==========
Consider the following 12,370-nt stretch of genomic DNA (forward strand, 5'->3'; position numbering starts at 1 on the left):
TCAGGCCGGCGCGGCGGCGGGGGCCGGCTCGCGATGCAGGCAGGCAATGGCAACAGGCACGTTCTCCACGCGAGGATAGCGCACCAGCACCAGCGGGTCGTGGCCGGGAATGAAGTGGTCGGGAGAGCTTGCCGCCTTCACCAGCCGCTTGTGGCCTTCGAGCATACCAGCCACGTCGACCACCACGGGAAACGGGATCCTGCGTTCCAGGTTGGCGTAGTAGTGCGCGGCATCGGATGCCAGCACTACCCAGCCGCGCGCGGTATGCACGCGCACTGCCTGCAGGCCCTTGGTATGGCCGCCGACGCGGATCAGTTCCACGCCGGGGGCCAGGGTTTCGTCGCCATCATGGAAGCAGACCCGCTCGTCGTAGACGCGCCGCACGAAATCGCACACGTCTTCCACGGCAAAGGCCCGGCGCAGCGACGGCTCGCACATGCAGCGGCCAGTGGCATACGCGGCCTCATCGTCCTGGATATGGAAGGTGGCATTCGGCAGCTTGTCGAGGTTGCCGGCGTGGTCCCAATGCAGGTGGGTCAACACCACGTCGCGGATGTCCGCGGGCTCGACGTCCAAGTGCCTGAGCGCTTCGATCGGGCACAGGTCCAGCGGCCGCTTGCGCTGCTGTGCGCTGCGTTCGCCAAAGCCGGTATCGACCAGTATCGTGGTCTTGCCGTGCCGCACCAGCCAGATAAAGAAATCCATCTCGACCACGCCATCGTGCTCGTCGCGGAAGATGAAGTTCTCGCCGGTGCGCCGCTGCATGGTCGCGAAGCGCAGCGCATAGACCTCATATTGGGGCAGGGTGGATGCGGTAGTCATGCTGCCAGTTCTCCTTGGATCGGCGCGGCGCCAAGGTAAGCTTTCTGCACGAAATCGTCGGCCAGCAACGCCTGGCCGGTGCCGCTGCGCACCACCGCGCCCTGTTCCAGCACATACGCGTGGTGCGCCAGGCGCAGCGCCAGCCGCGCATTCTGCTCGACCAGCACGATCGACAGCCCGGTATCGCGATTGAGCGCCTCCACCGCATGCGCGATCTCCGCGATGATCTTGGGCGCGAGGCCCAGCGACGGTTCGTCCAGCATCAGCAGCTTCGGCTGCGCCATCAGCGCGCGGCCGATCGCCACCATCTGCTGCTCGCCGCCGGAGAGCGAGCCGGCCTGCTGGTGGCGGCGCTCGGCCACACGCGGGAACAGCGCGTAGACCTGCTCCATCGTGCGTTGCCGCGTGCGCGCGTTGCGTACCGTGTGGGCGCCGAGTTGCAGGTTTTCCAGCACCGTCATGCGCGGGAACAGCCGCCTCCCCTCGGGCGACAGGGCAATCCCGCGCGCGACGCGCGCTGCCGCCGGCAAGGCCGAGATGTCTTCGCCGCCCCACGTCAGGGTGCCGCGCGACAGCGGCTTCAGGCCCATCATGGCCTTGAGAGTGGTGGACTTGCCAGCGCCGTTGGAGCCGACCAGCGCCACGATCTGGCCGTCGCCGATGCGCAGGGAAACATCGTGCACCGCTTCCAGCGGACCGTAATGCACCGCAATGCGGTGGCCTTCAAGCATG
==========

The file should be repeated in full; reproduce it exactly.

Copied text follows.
Consider the following 12,370-nt stretch of genomic DNA (forward strand, 5'->3'; position numbering starts at 1 on the left):
TCAGGCCGGCGCGGCGGCGGGGGCCGGCTCGCGATGCAGGCAGGCAATGGCAACAGGCACGTTCTCCACGCGAGGATAGCGCACCAGCACCAGCGGGTCGTGGCCGGGAATGAAGTGGTCGGGAGAGCTTGCCGCCTTCACCAGCCGCTTGTGGCCTTCGAGCATACCAGCCACGTCGACCACCACGGGAAACGGGATCCTGCGTTCCAGGTTGGCGTAGTAGTGCGCGGCATCGGATGCCAGCACTACCCAGCCGCGCGCGGTATGCACGCGCACTGCCTGCAGGCCCTTGGTATGGCCGCCGACGCGGATCAGTTCCACGCCGGGGGCCAGGGTTTCGTCGCCATCATGGAAGCAGACCCGCTCGTCGTAGACGCGCCGCACGAAATCGCACACGTCTTCCACGGCAAAGGCCCGGCGCAGCGACGGCTCGCACATGCAGCGGCCAGTGGCATACGCGGCCTCATCGTCCTGGATATGGAAGGTGGCATTCGGCAGCTTGTCGAGGTTGCCGGCGTGGTCCCAATGCAGGTGGGTCAACACCACGTCGCGGATGTCCGCGGGCTCGACGTCCAAGTGCCTGAGCGCTTCGATCGGGCACAGGTCCAGCGGCCGCTTGCGCTGCTGTGCGCTGCGTTCGCCAAAGCCGGTATCGACCAGTATCGTGGTCTTGCCGTGCCGCACCAGCCAGATAAAGAAATCCATCTCGACCACGCCATCGTGCTCGTCGCGGAAGATGAAGTTCTCGCCGGTGCGCCGCTGCATGGTCGCGAAGCGCAGCGCATAGACCTCATATTGGGGCAGGGTGGATGCGGTAGTCATGCTGCCAGTTCTCCTTGGATCGGCGCGGCGCCAAGGTAAGCTTTCTGCACGAAATCGTCGGCCAGCAACGCCTGGCCGGTGCCGCTGCGCACCACCGCGCCCTGTTCCAGCACATACGCGTGGTGCGCCAGGCGCAGCGCCAGCCGCGCATTCTGCTCGACCAGCACGATCGACAGCCCGGTATCGCGATTGAGCGCCTCCACCGCATGCGCGATCTCCGCGATGATCTTGGGCGCGAGGCCCAGCGACGGTTCGTCCAGCATCAGCAGCTTCGGCTGCGCCATCAGCGCGCGGCCGATCGCCACCATCTGCTGCTCGCCGCCGGAGAGCGAGCCGGCCTGCTGGTGGCGGCGCTCGGCCACACGCGGGAACAGCGCGTAGACCTGCTCCATCGTGCGTTGCCGCGTGCGCGCGTTGCGTACCGTGTGGGCGCCGAGTTGCAGGTTTTCCAGCACCGTCATGCGCGGGAACAGCCGCCTCCCCTCGGGCGACAGGGCAATCCCGCGCGCGACGCGCGCTGCCGCCGGCAAGGCCGAGATGTCTTCGCCGCCCCACGTCAGGGTGCCGCGCGACAGCGGCTTCAGGCCCATCATGGCCTTGAGAGTGGTGGACTTGCCAGCGCCGTTGGAGCCGACCAGCGCCACGATCTGGCCGTCGCCGATGCGCAGGGAAACATCGTGCACCGCTTCCAGCGGACCGTAATGCACCGCAATGCGGTGGCCTTCAAGCATG